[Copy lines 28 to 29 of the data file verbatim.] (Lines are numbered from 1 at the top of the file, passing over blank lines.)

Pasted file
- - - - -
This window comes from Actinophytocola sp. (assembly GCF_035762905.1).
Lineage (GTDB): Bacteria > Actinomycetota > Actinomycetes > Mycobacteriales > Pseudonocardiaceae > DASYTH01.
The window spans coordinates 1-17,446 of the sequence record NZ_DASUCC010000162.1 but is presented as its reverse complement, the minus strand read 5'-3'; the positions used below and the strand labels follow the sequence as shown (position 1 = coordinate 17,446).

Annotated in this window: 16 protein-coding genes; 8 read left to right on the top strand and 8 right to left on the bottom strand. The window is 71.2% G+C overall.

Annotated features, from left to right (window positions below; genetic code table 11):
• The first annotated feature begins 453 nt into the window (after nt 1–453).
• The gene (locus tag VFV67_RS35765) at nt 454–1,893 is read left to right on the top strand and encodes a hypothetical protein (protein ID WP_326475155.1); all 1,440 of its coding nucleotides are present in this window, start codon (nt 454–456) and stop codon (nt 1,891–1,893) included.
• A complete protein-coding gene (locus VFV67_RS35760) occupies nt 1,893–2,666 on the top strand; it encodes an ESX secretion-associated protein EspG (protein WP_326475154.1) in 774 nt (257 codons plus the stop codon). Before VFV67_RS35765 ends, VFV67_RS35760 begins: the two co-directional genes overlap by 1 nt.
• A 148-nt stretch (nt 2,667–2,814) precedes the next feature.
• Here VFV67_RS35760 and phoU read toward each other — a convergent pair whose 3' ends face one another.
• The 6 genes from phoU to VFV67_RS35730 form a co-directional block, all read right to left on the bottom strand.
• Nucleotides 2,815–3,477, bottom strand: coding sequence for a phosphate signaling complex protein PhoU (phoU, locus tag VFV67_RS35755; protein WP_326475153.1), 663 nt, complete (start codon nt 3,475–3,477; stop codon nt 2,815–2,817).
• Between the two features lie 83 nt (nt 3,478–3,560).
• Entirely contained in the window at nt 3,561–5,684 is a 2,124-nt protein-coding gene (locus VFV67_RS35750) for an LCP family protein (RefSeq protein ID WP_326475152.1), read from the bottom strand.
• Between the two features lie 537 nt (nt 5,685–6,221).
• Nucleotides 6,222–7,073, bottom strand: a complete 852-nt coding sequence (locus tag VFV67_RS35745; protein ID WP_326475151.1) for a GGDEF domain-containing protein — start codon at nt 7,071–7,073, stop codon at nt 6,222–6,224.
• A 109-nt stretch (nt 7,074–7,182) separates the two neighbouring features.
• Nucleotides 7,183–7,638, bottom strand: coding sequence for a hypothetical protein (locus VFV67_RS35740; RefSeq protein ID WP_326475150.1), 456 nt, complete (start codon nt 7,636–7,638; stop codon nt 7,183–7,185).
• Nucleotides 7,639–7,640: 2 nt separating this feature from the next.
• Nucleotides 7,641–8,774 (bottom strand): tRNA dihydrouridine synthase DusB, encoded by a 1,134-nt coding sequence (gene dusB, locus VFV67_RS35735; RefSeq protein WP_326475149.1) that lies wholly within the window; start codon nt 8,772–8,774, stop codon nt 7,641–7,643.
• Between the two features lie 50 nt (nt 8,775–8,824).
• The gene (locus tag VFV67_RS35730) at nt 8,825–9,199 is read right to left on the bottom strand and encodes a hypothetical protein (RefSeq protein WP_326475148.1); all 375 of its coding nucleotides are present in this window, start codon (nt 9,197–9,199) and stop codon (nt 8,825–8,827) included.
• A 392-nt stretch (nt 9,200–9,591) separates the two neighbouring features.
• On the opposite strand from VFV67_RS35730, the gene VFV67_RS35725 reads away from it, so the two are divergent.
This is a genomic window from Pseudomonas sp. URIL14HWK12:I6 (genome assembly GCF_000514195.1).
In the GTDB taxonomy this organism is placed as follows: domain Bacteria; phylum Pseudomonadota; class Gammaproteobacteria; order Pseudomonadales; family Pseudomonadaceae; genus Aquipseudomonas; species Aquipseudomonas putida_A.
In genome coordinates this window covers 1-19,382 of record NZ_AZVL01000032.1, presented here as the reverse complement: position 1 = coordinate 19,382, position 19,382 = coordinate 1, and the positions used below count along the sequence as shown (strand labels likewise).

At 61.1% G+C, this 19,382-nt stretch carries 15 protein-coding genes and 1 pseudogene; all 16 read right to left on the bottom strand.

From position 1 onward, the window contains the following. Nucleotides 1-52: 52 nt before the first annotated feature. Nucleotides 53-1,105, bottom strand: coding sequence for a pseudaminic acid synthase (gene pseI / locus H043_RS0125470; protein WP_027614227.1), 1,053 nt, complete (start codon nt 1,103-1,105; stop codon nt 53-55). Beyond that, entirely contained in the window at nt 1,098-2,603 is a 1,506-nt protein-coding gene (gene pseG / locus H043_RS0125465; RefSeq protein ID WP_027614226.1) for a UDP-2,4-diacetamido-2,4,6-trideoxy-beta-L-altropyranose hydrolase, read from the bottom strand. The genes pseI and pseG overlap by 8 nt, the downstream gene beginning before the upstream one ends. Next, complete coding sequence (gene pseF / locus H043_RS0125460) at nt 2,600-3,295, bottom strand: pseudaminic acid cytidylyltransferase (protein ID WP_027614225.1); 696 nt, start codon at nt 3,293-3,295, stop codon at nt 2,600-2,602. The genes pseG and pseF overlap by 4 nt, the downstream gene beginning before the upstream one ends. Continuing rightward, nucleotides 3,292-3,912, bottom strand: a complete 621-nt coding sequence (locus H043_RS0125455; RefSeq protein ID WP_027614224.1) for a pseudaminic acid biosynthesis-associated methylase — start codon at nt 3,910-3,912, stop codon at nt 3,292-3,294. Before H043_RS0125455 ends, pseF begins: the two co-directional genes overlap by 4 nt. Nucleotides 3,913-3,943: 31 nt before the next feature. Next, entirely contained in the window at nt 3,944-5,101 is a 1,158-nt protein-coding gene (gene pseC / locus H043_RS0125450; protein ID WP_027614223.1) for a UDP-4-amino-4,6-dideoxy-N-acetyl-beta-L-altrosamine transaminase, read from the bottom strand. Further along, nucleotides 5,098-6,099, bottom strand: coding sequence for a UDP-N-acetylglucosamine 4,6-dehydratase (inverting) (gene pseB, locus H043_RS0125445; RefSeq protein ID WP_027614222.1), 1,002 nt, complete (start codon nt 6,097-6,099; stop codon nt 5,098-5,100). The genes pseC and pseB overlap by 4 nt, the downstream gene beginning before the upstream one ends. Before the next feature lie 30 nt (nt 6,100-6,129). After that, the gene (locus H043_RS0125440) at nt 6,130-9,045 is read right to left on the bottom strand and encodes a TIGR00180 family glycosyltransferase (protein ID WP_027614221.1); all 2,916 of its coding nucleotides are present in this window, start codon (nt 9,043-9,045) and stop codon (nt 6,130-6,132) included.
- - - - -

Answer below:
At 61.1% G+C, this 19,382-nt stretch carries 15 protein-coding genes and 1 pseudogene; all 16 read right to left on the bottom strand.

From position 1 onward, the window contains the following. Nucleotides 1-52: 52 nt before the first annotated feature. Nucleotides 53-1,105, bottom strand: coding sequence for a pseudaminic acid synthase (gene pseI / locus H043_RS0125470; protein WP_027614227.1), 1,053 nt, complete (start codon nt 1,103-1,105; stop codon nt 53-55). Beyond that, entirely contained in the window at nt 1,098-2,603 is a 1,506-nt protein-coding gene (gene pseG / locus H043_RS0125465; RefSeq protein ID WP_027614226.1) for a UDP-2,4-diacetamido-2,4,6-trideoxy-beta-L-altropyranose hydrolase, read from the bottom strand. The genes pseI and pseG overlap by 8 nt, the downstream gene beginning before the upstream one ends. Next, complete coding sequence (gene pseF / locus H043_RS0125460) at nt 2,600-3,295, bottom strand: pseudaminic acid cytidylyltransferase (protein ID WP_027614225.1); 696 nt, start codon at nt 3,293-3,295, stop codon at nt 2,600-2,602. The genes pseG and pseF overlap by 4 nt, the downstream gene beginning before the upstream one ends. Continuing rightward, nucleotides 3,292-3,912, bottom strand: a complete 621-nt coding sequence (locus H043_RS0125455; RefSeq protein ID WP_027614224.1) for a pseudaminic acid biosynthesis-associated methylase — start codon at nt 3,910-3,912, stop codon at nt 3,292-3,294. Before H043_RS0125455 ends, pseF begins: the two co-directional genes overlap by 4 nt. Nucleotides 3,913-3,943: 31 nt before the next feature. Next, entirely contained in the window at nt 3,944-5,101 is a 1,158-nt protein-coding gene (gene pseC / locus H043_RS0125450; protein ID WP_027614223.1) for a UDP-4-amino-4,6-dideoxy-N-acetyl-beta-L-altrosamine transaminase, read from the bottom strand. Further along, nucleotides 5,098-6,099, bottom strand: coding sequence for a UDP-N-acetylglucosamine 4,6-dehydratase (inverting) (gene pseB, locus H043_RS0125445; RefSeq protein ID WP_027614222.1), 1,002 nt, complete (start codon nt 6,097-6,099; stop codon nt 5,098-5,100). The genes pseC and pseB overlap by 4 nt, the downstream gene beginning before the upstream one ends. Before the next feature lie 30 nt (nt 6,100-6,129). After that, the gene (locus H043_RS0125440) at nt 6,130-9,045 is read right to left on the bottom strand and encodes a TIGR00180 family glycosyltransferase (protein ID WP_027614221.1); all 2,916 of its coding nucleotides are present in this window, start codon (nt 9,043-9,045) and stop codon (nt 6,130-6,132) included.